Analytic Memo on Response to Op-ed on Race-based Affirmative Action

TO: Dr. Patricia Williams

FROM: [Student’s name]

DATE: July 4, 2018

SUBJECT: Response to Your Op-ed on Race-based Affirmative Action

Globalization and economic, social, and political challenges have significantly changed the cultural compositions of societies around the world. Immigration has intensified over the years with countries such as the United States witnessing a radical change in the cultural composition of their communities. With up to 3 percent of the global population projected to be immigrants in the next few years, the need for multiculturalism policies cannot be understated (Grant and Robertson 209). However, as you rightly pointed out in your opinion editorial that appeared in The New York Times, the success of multiculturalism policies aimed at promoting cultural diversity is not solely hinged on economic-based affirmative action policies. There is more to cultural multiplicity than just promoting equitable wealth creation across all races. Racism is a significant problem whose solution extends beyond putting money in people’s pockets equitably.

Multiculturalism policies are aimed at promoting cultural integration minimizing cultural discriminations, such as racism, at the same time. Additionally, a culturally diverse society can only be considered to be functionally multicultural and diverse when cultural tensions do not exist. In nations such as Australia, multiculturalism policies have been identified as the primary pillars of building united and cohesive states. Moreover, the country’s legislative agenda has historically been geared towards promoting cultural diversity as a platform for ensuring national solidarity and a new identity (Keddie 2 – 4).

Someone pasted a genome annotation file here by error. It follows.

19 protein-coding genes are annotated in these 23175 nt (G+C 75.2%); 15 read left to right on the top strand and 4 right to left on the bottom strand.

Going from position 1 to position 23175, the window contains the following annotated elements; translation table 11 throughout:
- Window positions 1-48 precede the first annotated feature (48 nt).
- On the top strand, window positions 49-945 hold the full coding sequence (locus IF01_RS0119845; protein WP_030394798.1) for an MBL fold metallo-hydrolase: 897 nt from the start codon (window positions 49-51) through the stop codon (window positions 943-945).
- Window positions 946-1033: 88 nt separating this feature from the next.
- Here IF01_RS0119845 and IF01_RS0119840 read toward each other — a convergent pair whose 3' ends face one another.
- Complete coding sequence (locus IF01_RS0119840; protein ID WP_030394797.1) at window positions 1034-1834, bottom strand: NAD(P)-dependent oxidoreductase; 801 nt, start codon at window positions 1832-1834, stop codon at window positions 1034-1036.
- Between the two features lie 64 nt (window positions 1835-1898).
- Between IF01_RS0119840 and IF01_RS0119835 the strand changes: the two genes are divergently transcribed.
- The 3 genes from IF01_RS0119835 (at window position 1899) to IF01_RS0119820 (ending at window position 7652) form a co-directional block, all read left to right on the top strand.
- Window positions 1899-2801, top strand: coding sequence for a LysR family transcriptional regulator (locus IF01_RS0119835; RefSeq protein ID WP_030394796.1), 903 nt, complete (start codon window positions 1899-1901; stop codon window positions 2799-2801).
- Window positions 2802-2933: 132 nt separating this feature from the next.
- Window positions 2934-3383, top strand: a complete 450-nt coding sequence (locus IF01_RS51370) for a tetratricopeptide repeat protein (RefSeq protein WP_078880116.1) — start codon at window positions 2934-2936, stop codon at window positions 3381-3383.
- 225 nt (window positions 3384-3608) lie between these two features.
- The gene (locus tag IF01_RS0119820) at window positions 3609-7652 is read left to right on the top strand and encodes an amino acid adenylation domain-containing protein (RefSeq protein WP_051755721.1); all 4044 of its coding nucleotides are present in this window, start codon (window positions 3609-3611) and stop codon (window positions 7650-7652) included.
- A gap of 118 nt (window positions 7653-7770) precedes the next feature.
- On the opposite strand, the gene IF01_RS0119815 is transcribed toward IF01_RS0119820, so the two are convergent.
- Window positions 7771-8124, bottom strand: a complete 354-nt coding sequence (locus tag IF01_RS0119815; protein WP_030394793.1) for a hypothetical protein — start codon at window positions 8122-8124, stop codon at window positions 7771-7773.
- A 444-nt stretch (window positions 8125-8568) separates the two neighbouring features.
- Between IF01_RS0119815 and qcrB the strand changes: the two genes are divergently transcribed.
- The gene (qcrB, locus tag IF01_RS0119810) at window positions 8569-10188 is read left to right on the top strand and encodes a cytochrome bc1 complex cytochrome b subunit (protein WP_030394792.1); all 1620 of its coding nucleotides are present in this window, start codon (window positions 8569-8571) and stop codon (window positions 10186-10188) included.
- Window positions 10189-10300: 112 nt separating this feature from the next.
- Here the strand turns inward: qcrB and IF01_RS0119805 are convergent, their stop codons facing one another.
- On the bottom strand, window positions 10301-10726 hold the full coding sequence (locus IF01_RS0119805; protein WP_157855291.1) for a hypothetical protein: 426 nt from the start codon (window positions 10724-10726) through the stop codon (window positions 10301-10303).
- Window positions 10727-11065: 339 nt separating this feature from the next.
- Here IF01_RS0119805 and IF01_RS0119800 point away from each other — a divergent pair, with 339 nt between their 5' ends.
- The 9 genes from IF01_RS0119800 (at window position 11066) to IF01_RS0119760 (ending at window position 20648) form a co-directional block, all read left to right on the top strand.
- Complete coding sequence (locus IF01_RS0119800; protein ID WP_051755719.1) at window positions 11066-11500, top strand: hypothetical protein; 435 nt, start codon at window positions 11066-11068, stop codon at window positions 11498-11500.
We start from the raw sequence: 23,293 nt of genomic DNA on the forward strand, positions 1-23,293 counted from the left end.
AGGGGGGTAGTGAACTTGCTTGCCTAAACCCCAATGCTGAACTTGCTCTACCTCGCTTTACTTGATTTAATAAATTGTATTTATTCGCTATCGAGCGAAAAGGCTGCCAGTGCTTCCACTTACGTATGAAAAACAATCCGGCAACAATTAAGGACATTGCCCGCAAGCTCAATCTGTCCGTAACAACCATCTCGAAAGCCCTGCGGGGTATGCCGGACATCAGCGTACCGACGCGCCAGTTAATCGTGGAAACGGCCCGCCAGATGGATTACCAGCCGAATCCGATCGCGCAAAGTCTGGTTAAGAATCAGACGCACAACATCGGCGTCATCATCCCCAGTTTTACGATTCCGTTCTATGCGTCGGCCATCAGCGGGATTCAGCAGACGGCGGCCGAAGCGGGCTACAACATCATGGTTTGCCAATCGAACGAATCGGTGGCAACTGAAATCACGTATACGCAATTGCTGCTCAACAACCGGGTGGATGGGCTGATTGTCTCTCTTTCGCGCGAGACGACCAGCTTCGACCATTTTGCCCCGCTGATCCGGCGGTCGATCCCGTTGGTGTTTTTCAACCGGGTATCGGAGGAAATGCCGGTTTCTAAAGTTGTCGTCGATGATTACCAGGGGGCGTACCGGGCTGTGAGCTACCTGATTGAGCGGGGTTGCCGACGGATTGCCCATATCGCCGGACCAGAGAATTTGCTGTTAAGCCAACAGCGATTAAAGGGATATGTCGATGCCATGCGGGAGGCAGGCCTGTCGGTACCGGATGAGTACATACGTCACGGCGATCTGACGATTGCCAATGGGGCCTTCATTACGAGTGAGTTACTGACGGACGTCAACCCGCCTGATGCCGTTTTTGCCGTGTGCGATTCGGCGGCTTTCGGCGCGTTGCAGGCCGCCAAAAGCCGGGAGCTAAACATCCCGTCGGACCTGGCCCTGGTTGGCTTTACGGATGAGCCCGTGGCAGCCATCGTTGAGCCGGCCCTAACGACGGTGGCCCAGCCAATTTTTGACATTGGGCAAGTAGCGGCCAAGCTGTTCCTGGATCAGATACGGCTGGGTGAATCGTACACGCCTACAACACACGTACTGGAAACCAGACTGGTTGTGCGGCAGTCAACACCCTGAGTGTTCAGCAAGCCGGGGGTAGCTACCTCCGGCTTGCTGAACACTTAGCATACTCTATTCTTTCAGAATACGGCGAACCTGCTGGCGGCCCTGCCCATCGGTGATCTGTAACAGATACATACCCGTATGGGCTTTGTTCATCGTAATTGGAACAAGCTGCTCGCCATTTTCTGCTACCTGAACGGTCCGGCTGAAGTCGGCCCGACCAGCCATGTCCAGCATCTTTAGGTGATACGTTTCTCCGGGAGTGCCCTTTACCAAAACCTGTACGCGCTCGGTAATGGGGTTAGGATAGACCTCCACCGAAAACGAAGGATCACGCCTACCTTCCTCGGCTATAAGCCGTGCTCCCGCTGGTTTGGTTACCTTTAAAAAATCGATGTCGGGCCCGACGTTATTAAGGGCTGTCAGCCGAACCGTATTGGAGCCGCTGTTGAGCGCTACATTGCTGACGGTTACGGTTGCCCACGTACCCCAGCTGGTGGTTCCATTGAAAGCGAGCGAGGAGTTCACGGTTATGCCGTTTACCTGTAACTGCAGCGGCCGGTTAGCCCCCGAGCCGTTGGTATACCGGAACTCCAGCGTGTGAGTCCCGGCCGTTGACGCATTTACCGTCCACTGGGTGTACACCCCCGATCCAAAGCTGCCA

As you aptly highlighted in your op-ed, there is a need to expand our commitment to affirmative action that promotes cultural miscellany. However, such expansion of assenting action and by extension multiculturalism to include social, legislative, and political spheres, calls for a change of mindset. Studies have shown that attitude towards multiculturalism policies is affected by various factors, including the social group identity and individual’s worldviews. Others also have a negative perception towards multiculturalism guidelines because they perceive the push for cultural diversity as a threat to their social identity. Therefore, racism plays out as a self-preservation measure. Others, especially cultural minorities, are indifferent to cultural assortment due to perceived discrimination that they experience from individuals from the dominant culture.